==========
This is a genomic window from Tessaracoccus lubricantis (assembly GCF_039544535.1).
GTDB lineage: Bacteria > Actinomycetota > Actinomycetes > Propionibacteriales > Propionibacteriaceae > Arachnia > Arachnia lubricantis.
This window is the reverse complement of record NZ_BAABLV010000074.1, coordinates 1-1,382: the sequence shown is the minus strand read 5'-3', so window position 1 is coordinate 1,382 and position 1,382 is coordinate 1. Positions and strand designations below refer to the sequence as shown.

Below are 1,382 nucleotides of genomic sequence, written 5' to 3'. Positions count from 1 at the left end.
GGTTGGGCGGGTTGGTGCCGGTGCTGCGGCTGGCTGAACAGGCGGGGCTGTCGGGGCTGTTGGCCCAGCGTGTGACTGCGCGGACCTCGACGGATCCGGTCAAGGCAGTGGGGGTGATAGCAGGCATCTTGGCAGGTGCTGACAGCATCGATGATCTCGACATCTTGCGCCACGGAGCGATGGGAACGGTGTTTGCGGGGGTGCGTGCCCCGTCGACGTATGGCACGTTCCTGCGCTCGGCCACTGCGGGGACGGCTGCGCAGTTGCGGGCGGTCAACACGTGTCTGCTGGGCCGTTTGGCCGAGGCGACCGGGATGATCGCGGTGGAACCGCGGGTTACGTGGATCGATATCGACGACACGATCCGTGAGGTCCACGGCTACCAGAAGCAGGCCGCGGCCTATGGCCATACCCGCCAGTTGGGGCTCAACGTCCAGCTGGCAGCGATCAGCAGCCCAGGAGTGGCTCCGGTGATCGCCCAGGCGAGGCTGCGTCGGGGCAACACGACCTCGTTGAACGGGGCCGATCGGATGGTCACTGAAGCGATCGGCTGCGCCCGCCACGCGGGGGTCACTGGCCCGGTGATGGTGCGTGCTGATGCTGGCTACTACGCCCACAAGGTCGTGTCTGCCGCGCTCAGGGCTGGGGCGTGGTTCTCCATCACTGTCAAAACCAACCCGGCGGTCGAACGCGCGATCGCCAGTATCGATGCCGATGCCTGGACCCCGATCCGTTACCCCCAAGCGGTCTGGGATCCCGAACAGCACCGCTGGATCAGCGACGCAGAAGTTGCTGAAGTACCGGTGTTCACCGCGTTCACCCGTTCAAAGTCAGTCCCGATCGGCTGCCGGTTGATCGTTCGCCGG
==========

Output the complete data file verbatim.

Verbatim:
This is a genomic window from Tessaracoccus lubricantis (assembly GCF_039544535.1).
GTDB lineage: Bacteria > Actinomycetota > Actinomycetes > Propionibacteriales > Propionibacteriaceae > Arachnia > Arachnia lubricantis.
This window is the reverse complement of record NZ_BAABLV010000074.1, coordinates 1-1,382: the sequence shown is the minus strand read 5'-3', so window position 1 is coordinate 1,382 and position 1,382 is coordinate 1. Positions and strand designations below refer to the sequence as shown.

Below are 1,382 nucleotides of genomic sequence, written 5' to 3'. Positions count from 1 at the left end.
GGTTGGGCGGGTTGGTGCCGGTGCTGCGGCTGGCTGAACAGGCGGGGCTGTCGGGGCTGTTGGCCCAGCGTGTGACTGCGCGGACCTCGACGGATCCGGTCAAGGCAGTGGGGGTGATAGCAGGCATCTTGGCAGGTGCTGACAGCATCGATGATCTCGACATCTTGCGCCACGGAGCGATGGGAACGGTGTTTGCGGGGGTGCGTGCCCCGTCGACGTATGGCACGTTCCTGCGCTCGGCCACTGCGGGGACGGCTGCGCAGTTGCGGGCGGTCAACACGTGTCTGCTGGGCCGTTTGGCCGAGGCGACCGGGATGATCGCGGTGGAACCGCGGGTTACGTGGATCGATATCGACGACACGATCCGTGAGGTCCACGGCTACCAGAAGCAGGCCGCGGCCTATGGCCATACCCGCCAGTTGGGGCTCAACGTCCAGCTGGCAGCGATCAGCAGCCCAGGAGTGGCTCCGGTGATCGCCCAGGCGAGGCTGCGTCGGGGCAACACGACCTCGTTGAACGGGGCCGATCGGATGGTCACTGAAGCGATCGGCTGCGCCCGCCACGCGGGGGTCACTGGCCCGGTGATGGTGCGTGCTGATGCTGGCTACTACGCCCACAAGGTCGTGTCTGCCGCGCTCAGGGCTGGGGCGTGGTTCTCCATCACTGTCAAAACCAACCCGGCGGTCGAACGCGCGATCGCCAGTATCGATGCCGATGCCTGGACCCCGATCCGTTACCCCCAAGCGGTCTGGGATCCCGAACAGCACCGCTGGATCAGCGACGCAGAAGTTGCTGAAGTACCGGTGTTCACCGCGTTCACCCGTTCAAAGTCAGTCCCGATCGGCTGCCGGTTGATCGTTCGCCGG